How does a moment morph from repeatably mundane to irreversibly transformative?
That question has echoed through my mind countless times across more than 46 years — since an unrecorded lecture in an unremarkable classroom on an otherwise unmemorable autumn morning changed my life forever.
In the fall of 1976, I took a course called Sociology 101 at Hardin-Simmons University. I can’t tell you why I registered for that class. Probably because I needed three hours of social studies. Most likely because the professor, Julian Bridges, was known to be kind and I translated that to mean “easy A.”
Bridges did not have a reputation as a scintillating lecturer. But he captured my attention from the start. A former missionary to Mexico, he spiced his presentations with stories about people he knew and situations he experienced on the mission field. His tales tapped the imagination of a former Royal Ambassador who grew up in little Baptist churches where the most exciting thing that ever happened was the occasional visit from a missionary family.
It all seemed so exotic. Until it seemed so real.
I don’t remember the specific point of the professor’s lecture that morning. But I remember the light through the windows and the warm air in the room when, mid-lecture, everything changed.
He described how college students in Mexico would think about something or other we were discussing in our class. He talked about young Mexicans — people my age — he knew. He talked about how they thought.
And then it happened.
For the first time in my life, I realized my worldview — the perspective of a small-town, small-church kid from a farming-and-ranching village at the top of the Texas Panhandle — was not the normative worldview for every person on earth.
“For the first time in my life, I realized my worldview … was not the normative worldview for every person on earth.”
Just writing that sentence embarrasses me. How could I have lived 20 years and never realized, never really accepted the idea that culture and language and family and history and geography and an infinite variety of other influences cause people who don’t share my culture, language, family, history, geography and other influences to think differently than I think?
And here’s what really blew my mind: They might be right, and I might be wrong.
Although I didn’t know it in the instant, that moment changed the course of my life. I finally realized life experiences provide context and tone and texture for how all people see the world. And that understanding changed how I think about and deal with others. Recognizing that people who are different possess valid reasons for how they think and act nudged me toward empathy and compelled me toward humility, at least a little bit.
Learning to appreciate — not to mention respect — other worldviews also changed how I express my faith. It schooled me in how to treat people. And it definitely changed how I feel about “the other.”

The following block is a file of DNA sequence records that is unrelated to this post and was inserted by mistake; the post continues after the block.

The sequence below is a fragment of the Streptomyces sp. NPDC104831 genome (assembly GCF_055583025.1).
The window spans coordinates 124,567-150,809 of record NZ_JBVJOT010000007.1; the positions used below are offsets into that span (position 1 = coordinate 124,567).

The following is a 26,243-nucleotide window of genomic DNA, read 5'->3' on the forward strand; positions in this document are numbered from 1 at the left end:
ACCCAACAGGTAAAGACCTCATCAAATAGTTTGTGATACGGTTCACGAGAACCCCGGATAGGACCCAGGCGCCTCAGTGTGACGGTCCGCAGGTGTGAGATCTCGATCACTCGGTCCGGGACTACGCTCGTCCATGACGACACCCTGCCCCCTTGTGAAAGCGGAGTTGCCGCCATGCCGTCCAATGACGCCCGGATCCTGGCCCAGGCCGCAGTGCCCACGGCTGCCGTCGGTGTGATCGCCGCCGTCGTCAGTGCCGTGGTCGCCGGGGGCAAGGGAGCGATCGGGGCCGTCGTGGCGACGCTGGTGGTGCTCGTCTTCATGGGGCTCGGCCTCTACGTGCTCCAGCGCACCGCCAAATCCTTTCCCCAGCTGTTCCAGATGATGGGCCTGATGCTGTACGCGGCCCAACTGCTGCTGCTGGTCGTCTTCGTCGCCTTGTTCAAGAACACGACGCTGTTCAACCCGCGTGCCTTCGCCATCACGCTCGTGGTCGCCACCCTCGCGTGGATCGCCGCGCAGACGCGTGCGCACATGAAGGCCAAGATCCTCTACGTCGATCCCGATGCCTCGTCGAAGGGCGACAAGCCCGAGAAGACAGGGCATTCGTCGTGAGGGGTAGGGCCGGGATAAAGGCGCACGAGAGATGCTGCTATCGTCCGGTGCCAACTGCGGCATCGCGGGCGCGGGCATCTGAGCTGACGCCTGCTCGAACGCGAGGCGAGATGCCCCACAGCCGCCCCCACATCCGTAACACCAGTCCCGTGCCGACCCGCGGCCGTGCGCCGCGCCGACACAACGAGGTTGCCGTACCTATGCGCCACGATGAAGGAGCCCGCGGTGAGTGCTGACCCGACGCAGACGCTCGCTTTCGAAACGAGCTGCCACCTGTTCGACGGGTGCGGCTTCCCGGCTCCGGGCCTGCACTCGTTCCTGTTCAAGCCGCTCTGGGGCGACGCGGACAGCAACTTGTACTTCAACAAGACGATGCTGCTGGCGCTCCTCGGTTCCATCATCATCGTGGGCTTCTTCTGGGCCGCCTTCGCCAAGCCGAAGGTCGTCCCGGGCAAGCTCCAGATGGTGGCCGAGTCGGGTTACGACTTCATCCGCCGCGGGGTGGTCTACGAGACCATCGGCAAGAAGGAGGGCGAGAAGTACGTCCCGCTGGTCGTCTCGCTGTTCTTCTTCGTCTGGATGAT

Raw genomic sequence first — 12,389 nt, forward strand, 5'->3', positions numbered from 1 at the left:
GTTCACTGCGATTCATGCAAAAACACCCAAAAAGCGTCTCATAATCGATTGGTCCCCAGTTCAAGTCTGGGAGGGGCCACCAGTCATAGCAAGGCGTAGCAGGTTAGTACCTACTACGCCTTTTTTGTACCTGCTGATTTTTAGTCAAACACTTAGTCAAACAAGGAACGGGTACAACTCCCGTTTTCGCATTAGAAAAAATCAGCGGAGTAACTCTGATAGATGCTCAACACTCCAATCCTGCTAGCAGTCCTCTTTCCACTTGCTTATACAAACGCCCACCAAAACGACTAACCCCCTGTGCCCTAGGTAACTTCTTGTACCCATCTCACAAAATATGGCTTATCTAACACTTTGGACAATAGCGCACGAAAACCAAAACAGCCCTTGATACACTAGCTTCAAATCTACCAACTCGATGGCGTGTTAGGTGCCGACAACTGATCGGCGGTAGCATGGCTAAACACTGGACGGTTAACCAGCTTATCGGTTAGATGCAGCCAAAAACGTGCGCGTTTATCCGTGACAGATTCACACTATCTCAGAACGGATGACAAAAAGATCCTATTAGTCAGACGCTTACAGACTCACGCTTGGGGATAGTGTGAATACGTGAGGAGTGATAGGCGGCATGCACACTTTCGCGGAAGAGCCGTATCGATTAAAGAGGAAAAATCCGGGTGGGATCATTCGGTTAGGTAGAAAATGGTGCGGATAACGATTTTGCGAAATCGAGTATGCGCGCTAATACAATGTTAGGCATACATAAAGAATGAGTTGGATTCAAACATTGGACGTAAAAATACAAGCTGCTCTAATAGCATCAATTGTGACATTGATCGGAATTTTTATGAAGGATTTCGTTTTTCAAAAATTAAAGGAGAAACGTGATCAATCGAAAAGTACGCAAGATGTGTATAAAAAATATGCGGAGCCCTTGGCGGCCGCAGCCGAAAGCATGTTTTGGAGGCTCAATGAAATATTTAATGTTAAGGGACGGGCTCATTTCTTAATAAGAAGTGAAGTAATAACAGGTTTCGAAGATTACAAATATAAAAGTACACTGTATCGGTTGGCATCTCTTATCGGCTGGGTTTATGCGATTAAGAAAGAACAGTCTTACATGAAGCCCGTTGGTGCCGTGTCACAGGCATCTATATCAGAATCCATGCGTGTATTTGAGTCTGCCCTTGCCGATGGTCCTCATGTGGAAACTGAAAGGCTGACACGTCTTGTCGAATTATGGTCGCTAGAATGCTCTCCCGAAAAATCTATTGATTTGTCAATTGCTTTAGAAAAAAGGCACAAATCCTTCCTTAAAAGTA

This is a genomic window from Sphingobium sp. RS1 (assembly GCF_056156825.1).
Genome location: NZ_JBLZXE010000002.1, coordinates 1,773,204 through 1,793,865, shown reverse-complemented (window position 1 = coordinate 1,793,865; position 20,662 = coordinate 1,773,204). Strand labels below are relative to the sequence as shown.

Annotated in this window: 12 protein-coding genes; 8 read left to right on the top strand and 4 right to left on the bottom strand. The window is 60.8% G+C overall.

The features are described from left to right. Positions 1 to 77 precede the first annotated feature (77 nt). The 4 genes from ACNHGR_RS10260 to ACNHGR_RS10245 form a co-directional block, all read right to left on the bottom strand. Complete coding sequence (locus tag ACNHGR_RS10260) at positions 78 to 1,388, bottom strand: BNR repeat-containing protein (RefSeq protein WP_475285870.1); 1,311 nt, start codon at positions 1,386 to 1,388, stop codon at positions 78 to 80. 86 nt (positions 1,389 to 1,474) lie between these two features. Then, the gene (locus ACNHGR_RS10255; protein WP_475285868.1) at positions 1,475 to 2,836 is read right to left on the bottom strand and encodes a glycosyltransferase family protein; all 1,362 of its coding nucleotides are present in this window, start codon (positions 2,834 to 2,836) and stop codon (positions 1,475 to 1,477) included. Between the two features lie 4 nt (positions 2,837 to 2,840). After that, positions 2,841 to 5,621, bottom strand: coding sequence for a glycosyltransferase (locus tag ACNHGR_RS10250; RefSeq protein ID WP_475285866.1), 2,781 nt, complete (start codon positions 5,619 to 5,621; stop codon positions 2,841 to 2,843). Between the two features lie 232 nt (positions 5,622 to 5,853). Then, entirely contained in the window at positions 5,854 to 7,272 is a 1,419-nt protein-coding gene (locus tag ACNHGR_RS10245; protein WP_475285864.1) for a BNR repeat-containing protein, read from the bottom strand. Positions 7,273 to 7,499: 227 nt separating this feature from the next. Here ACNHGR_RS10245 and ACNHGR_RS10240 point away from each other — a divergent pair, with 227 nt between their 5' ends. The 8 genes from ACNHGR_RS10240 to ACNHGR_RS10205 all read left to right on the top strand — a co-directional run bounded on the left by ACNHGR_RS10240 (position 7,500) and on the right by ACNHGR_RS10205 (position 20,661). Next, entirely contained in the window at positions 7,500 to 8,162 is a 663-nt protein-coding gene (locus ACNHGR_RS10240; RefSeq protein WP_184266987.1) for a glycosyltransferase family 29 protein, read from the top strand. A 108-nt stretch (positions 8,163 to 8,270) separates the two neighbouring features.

Practically, it also meant I often felt out of place in the cock-sure Baptist denomination and the “yes, I pulled myself up by my bootstraps” Texas culture. In fact, I once told Bridges my epiphany in his classroom that morning meant I almost never voted for a winning political candidate in the Lone Star State.
A while ago, I acknowledged I feel embarrassed to admit I lived 20 years before realizing my personal worldview is not normative for everyone on the planet. While that’s true, I realize I was not alone in holding onto such a fallacy.
If you pay attention to the news, you see such narcissism lived out every day. The most extreme example comes from Christian nationalists, who claim their judgmental, hateful worldview is the only way to look at matters of faith and citizenship. The toxicity of such hubris has poisoned our culture and choked out democracy.
So, why am I telling you all this?
First, because I want to express gratitude for the life and teaching of Julian Bridges, who died at age 91 this spring. He was a kind and patient and courageous teacher. Steering a hard-headed kid to new ways of seeing the world required all those attributes.
Second, I want to encourage all the other Julian Bridgeses out there — women and men who stand before students day-in and day-out, wondering if they make a difference. Yes, you do. Your students may not tell you. They may not even realize it themselves. But you are changing lives, incrementally bending that long arc of the moral universe toward justice.
Finally, I want to encourage all of us to temper with empathy and respect the way we see others. The world seems to be getting more dangerous by the day, often because people do not grant others the right to be different. Appreciating contrary worldviews is a first step toward peace.
Marv Knox founded Fellowship Southwest after editing the Baptist Standard almost 20 years. Now retired, he lives with his wife, Joanna, in Durham, N.C.
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